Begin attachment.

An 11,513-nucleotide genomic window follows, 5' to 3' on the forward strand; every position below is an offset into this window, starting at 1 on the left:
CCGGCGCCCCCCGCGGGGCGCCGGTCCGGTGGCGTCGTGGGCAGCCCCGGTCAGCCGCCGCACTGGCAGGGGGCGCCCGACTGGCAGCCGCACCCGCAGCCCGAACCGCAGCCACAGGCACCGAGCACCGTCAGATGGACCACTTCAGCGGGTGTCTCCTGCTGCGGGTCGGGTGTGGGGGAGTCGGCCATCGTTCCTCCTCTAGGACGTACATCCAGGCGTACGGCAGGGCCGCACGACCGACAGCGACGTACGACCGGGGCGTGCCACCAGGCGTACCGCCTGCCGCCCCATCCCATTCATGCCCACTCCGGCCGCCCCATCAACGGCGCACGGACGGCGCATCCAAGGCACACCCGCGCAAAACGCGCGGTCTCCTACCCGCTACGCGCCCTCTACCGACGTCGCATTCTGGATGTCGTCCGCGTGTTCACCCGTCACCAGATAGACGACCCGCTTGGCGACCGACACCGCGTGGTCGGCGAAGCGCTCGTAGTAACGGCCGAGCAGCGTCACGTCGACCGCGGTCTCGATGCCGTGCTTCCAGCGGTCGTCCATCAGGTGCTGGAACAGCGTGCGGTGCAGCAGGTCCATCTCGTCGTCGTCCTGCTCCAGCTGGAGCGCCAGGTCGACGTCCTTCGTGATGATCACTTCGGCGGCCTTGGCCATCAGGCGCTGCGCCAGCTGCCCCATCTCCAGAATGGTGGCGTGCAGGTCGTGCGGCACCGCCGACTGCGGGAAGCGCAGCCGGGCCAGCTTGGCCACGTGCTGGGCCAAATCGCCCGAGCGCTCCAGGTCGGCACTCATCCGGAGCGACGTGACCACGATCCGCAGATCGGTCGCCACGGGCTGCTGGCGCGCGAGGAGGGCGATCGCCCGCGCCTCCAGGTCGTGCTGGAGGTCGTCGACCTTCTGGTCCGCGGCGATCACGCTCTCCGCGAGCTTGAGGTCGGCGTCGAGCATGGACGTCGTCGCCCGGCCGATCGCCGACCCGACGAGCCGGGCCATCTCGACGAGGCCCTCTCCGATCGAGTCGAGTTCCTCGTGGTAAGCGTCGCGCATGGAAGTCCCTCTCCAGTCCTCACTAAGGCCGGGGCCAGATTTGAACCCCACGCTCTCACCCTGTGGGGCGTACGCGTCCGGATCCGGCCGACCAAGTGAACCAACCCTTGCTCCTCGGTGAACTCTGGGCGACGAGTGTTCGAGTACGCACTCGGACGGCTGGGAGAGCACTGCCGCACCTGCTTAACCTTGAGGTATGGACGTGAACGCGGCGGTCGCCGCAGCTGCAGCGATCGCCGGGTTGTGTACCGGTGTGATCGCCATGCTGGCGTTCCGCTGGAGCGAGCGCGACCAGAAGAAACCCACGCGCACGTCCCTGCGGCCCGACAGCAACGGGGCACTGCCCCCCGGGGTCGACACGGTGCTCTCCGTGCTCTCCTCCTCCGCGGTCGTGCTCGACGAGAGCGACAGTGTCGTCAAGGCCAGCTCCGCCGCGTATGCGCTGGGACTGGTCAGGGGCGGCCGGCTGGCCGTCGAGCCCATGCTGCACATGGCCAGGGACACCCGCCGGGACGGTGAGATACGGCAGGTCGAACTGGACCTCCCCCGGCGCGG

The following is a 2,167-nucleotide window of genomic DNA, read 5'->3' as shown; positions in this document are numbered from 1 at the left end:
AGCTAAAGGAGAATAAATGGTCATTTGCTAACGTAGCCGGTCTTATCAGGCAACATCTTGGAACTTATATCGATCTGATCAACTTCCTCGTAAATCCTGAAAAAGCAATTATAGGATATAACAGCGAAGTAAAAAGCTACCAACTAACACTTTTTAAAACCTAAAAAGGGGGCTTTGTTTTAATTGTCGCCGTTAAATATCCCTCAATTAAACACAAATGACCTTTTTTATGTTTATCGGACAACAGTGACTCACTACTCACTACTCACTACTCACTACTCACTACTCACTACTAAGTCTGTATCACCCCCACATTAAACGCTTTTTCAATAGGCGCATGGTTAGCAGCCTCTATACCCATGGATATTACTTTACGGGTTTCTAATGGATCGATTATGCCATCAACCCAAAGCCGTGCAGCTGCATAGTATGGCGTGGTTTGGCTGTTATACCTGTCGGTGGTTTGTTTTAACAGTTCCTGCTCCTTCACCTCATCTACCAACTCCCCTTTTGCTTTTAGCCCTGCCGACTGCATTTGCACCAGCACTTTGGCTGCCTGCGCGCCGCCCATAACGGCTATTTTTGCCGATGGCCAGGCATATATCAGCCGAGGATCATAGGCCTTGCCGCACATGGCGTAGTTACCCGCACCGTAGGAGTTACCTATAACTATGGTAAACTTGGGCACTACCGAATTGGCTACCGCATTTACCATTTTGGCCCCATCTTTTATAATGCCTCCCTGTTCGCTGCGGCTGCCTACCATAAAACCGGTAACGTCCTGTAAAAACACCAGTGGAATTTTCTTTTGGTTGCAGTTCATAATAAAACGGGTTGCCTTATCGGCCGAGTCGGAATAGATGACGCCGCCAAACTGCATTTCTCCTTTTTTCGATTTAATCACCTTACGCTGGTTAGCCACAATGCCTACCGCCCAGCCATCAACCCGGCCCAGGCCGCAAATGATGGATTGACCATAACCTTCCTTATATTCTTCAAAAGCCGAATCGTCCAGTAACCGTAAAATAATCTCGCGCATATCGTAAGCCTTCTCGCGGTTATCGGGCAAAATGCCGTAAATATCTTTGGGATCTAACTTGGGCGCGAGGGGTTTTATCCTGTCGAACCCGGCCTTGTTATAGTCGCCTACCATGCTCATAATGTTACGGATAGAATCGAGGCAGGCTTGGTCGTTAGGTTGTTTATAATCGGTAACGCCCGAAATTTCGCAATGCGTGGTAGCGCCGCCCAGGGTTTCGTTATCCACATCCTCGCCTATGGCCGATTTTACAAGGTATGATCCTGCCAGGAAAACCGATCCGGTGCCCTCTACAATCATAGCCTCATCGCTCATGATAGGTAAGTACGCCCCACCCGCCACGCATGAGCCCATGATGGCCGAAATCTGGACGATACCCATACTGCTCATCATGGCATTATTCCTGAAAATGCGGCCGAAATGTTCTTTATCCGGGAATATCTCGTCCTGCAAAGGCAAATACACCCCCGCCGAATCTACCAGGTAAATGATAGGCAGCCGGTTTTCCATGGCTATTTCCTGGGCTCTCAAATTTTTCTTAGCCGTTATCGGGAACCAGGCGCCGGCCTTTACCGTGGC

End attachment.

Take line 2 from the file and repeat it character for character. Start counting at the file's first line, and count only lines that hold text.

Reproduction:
CCGGCGCCCCCCGCGGGGCGCCGGTCCGGTGGCGTCGTGGGCAGCCCCGGTCAGCCGCCGCACTGGCAGGGGGCGCCCGACTGGCAGCCGCACCCGCAGCCCGAACCGCAGCCACAGGCACCGAGCACCGTCAGATGGACCACTTCAGCGGGTGTCTCCTGCTGCGGGTCGGGTGTGGGGGAGTCGGCCATCGTTCCTCCTCTAGGACGTACATCCAGGCGTACGGCAGGGCCGCACGACCGACAGCGACGTACGACCGGGGCGTGCCACCAGGCGTACCGCCTGCCGCCCCATCCCATTCATGCCCACTCCGGCCGCCCCATCAACGGCGCACGGACGGCGCATCCAAGGCACACCCGCGCAAAACGCGCGGTCTCCTACCCGCTACGCGCCCTCTACCGACGTCGCATTCTGGATGTCGTCCGCGTGTTCACCCGTCACCAGATAGACGACCCGCTTGGCGACCGACACCGCGTGGTCGGCGAAGCGCTCGTAGTAACGGCCGAGCAGCGTCACGTCGACCGCGGTCTCGATGCCGTGCTTCCAGCGGTCGTCCATCAGGTGCTGGAACAGCGTGCGGTGCAGCAGGTCCATCTCGTCGTCGTCCTGCTCCAGCTGGAGCGCCAGGTCGACGTCCTTCGTGATGATCACTTCGGCGGCCTTGGCCATCAGGCGCTGCGCCAGCTGCCCCATCTCCAGAATGGTGGCGTGCAGGTCGTGCGGCACCGCCGACTGCGGGAAGCGCAGCCGGGCCAGCTTGGCCACGTGCTGGGCCAAATCGCCCGAGCGCTCCAGGTCGGCACTCATCCGGAGCGACGTGACCACGATCCGCAGATCGGTCGCCACGGGCTGCTGGCGCGCGAGGAGGGCGATCGCCCGCGCCTCCAGGTCGTGCTGGAGGTCGTCGACCTTCTGGTCCGCGGCGATCACGCTCTCCGCGAGCTTGAGGTCGGCGTCGAGCATGGACGTCGTCGCCCGGCCGATCGCCGACCCGACGAGCCGGGCCATCTCGACGAGGCCCTCTCCGATCGAGTCGAGTTCCTCGTGGTAAGCGTCGCGCATGGAAGTCCCTCTCCAGTCCTCACTAAGGCCGGGGCCAGATTTGAACCCCACGCTCTCACCCTGTGGGGCGTACGCGTCCGGATCCGGCCGACCAAGTGAACCAACCCTTGCTCCTCGGTGAACTCTGGGCGACGAGTGTTCGAGTACGCACTCGGACGGCTGGGAGAGCACTGCCGCACCTGCTTAACCTTGAGGTATGGACGTGAACGCGGCGGTCGCCGCAGCTGCAGCGATCGCCGGGTTGTGTACCGGTGTGATCGCCATGCTGGCGTTCCGCTGGAGCGAGCGCGACCAGAAGAAACCCACGCGCACGTCCCTGCGGCCCGACAGCAACGGGGCACTGCCCCCCGGGGTCGACACGGTGCTCTCCGTGCTCTCCTCCTCCGCGGTCGTGCTCGACGAGAGCGACAGTGTCGTCAAGGCCAGCTCCGCCGCGTATGCGCTGGGACTGGTCAGGGGCGGCCGGCTGGCCGTCGAGCCCATGCTGCACATGGCCAGGGACACCCGCCGGGACGGTGAGATACGGCAGGTCGAACTGGACCTCCCCCGGCGCGG